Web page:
Residential tenancies update – Ban on tenancy terminations during “winter emergency period”Wednesday, 02 November 2022
The government has introduced emergency measures, which prevent residential tenancies being terminated over the winter period to March 2023 and beyond in certain circumstances. These measures were introduced by the Residential Tenancies (Deferment of Termination Dates of Certain Tenancies) Act 2022 (the “Act”). Tenants may only avail of the protections in the Act, where they have complied with their tenancy obligations.
Deferred termination dates
The principal focus of the Act is to defer termination dates until after the “winter emergency period”. The winter emergency period runs from 30 October 2022 to 31 March 2023. The measures introduced mean that where a notice of termination specifies a termination date that falls within the winter emergency period, a “deferred termination date” applies instead (see table). These deferred termination dates also apply to the outcome of landlord and tenant disputes heard by the Residential Tenancies Board (“RTB”). If a termination date in a RTB determination order falls within the winter emergency period, the relevant deferred termination date will apply instead.
|Period during which termination date falls||Tenancy duration||Deferred termination date|
|1.||30 October 2022 – 31 January 2023||Less than 6 months||1 May 2023|
|2.||1 February 2023 – 31 March 2023||Less than 6 months||18 June 2023|
|3.||30 October 2022 – 31 January 2023||6 months – less than 1 year||1 May 2023|
|4.||1 February 2023 – 31 March 2023||6 months – less than 1 year||1 June 2023|
|5.||30 October 2022 – 31 January 2023||1 year – less than 7 years||15 April 2023|
|6.||1 February 2023 – 31 March 2023||1 year – less than 7 years||1 May 2023|
|7.||30 October 2022 – 31 March 2023||7 years +||1 April 2023|
The “deferred termination date” that applies in each case depends on the length of the tenancy and when in the winter emergency period the original termination date fell. For example, if a landlord served a notice of termination to end a tenancy that was 12 months old and the termination date stated in that notice was 1 January 2023, the tenant will now not be required to leave the rented property until 15 April 2023 (see row 5 of the table).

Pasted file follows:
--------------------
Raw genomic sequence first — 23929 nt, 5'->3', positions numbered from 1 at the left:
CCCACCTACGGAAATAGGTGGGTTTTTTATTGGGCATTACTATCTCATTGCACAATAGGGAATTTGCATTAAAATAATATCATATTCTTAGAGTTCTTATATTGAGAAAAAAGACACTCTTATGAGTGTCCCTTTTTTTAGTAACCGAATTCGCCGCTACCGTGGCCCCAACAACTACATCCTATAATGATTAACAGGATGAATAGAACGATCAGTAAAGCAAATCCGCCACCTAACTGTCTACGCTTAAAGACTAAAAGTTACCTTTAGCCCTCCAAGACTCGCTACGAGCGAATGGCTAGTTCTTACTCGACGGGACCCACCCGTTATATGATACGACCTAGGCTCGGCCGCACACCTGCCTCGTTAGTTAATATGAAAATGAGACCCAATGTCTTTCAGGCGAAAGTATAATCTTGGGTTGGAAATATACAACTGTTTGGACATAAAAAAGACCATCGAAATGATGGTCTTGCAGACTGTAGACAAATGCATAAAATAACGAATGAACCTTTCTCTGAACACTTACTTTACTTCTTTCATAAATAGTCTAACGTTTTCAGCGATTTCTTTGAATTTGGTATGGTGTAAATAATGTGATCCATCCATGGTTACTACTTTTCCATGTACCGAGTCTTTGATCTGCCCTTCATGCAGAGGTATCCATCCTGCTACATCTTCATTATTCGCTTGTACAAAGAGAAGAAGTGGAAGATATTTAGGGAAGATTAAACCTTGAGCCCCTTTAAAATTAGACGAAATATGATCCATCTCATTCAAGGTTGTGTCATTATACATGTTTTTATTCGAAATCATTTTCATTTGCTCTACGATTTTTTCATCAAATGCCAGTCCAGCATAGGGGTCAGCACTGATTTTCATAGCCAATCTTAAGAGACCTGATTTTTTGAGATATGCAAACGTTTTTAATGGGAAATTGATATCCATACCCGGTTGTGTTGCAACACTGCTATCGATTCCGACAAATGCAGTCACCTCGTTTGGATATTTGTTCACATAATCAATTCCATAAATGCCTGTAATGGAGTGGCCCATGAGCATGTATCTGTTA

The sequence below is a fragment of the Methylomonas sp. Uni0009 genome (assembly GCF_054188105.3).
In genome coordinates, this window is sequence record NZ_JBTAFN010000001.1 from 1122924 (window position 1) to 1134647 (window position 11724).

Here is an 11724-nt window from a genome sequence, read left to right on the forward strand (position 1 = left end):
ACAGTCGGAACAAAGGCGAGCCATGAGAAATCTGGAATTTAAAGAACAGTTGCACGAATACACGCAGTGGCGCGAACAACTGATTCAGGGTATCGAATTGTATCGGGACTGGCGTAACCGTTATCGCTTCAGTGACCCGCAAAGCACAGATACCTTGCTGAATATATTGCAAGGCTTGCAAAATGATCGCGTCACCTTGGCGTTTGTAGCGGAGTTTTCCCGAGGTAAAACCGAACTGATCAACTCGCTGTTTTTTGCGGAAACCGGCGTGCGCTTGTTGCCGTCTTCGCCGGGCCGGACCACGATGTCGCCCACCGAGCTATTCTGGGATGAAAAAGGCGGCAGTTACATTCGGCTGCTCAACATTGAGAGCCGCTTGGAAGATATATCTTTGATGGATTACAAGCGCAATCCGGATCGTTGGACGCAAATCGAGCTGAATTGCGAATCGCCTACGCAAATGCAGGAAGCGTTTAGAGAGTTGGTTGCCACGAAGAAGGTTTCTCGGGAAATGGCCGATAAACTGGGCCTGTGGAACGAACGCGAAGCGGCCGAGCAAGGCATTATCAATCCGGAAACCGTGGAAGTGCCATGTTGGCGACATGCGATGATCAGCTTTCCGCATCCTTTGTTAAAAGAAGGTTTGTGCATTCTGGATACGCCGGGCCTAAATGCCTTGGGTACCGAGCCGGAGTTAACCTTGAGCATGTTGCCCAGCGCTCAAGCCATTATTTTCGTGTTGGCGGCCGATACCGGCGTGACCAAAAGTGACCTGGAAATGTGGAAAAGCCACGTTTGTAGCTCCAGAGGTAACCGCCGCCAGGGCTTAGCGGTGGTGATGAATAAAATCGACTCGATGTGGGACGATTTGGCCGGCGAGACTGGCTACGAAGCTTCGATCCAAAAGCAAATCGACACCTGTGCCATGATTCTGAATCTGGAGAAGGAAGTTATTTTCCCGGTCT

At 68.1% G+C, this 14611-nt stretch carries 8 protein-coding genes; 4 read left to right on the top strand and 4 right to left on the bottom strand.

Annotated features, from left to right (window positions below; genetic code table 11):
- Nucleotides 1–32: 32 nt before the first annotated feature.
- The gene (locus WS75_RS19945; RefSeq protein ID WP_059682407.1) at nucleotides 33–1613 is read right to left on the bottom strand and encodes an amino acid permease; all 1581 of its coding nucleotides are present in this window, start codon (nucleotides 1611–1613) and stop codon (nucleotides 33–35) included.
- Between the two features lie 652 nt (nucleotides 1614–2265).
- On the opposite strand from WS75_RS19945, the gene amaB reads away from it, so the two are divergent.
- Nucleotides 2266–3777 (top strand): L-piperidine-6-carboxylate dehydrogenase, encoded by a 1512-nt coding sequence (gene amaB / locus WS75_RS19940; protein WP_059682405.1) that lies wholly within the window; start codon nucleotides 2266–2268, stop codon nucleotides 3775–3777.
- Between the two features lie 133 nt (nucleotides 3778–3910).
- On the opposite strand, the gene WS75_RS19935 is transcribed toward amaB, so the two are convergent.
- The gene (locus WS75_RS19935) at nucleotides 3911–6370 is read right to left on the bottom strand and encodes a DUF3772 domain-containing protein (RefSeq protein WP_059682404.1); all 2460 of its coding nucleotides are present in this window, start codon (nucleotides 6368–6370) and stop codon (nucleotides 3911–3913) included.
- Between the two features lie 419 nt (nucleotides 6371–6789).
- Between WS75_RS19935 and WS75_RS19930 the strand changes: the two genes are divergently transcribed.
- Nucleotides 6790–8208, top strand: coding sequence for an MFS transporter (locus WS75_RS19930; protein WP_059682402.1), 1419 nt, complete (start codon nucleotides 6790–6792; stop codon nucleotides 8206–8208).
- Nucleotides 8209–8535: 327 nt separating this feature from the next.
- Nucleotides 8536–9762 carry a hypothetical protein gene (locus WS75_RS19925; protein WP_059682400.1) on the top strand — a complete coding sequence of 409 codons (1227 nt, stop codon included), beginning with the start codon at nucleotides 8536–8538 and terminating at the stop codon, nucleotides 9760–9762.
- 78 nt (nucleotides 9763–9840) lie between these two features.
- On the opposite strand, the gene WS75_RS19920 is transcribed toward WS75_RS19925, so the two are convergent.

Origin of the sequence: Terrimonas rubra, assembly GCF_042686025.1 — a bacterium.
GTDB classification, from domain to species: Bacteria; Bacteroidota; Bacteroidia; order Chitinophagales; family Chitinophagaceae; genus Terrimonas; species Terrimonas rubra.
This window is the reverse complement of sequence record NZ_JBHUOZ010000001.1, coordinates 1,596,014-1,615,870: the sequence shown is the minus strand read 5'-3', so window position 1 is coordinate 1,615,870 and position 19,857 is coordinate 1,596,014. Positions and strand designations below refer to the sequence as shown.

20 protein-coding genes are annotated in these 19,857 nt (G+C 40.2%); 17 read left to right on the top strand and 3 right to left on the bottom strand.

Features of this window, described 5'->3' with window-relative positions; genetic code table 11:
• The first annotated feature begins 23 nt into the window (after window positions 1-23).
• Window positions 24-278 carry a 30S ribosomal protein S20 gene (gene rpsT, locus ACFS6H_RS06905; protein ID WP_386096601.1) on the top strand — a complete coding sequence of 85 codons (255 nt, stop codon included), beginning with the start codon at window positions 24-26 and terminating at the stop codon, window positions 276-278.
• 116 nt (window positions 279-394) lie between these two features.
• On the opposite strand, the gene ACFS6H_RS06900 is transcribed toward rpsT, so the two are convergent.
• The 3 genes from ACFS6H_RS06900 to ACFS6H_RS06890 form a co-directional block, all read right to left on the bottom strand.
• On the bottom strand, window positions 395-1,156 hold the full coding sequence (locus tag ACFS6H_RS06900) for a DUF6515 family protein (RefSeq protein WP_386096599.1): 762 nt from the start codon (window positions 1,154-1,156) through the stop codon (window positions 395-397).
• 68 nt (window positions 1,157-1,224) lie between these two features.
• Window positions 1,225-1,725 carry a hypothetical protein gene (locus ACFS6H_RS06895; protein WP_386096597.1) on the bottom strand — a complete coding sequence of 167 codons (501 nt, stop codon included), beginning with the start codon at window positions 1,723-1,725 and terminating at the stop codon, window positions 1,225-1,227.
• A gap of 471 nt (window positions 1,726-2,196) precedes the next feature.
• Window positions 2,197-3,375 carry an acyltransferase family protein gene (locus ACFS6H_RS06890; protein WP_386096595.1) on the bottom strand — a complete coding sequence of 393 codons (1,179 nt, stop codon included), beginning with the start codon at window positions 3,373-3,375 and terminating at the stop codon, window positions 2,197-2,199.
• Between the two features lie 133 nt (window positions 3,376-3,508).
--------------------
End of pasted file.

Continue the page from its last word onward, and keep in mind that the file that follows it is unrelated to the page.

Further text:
Additional measures for tenancies less than 6 months old
The Act introduces additional measures for tenancies that are less than 6 months old, where a landlord serves a notice of termination to end that tenancy during the winter emergency period (i.e. the notice of termination is served at any stage between 30 October 2022 and 31 March 2023 inclusive). In these cases, the termination date that a landlord must set out in the notice of termination cannot be earlier than 18 June 2023.1 If an earlier date is stated, the notice of termination will be invalid.
The operation of the Act in this context (and in any case where a deferred termination date applies) does not give rise to security of tenure rights for tenants.
The protections given to tenants under the Act do not apply where a tenant has breached his/her tenancy obligations. For example, if a tenant has failed to pay rent or has engaged in anti-social behaviour, the tenant must vacate the rented property on the termination date, even if it falls within the winter emergency period. In addition, the protections do not apply where a landlord serves a notice of termination on the basis that the accommodation is no longer suitable for the accommodation needs of the occupying household.
Service of notices of termination can continue
Landlords can still serve a notice of termination as normal during the winter emergency period. The Act does not prohibit this. However, as stated above, if the tenancy is less than 6 months old and being terminated for a reason other than breach of obligation, the notice of termination must state a termination date that is no earlier than 18 June 2023.
If a tenant receives a notice of termination and disputes it, the usual timelines within which a tenant must refer a dispute to the RTB also apply. Accordingly, if a tenant disputes a notice of termination served on the basis that a tenant had breached his/her tenancy obligations, that dispute must be referred to the RTB within 28 days from receipt of the notice. If the notice of termination is served for a reason other than a breach of obligation (e.g. a landlord wants to sell) the tenant must refer any dispute in relation to the notice to the RTB within 90 days.
For further information please contact Valerie Hourigan, Gráinne Murphy or Jennifer Ring in the ByrneWallace LLP Litigation and Dispute Resolution Team.
1 The requirement to give a minimum notice period of 90 days to terminate a tenancy that is less than 6 months old still applies.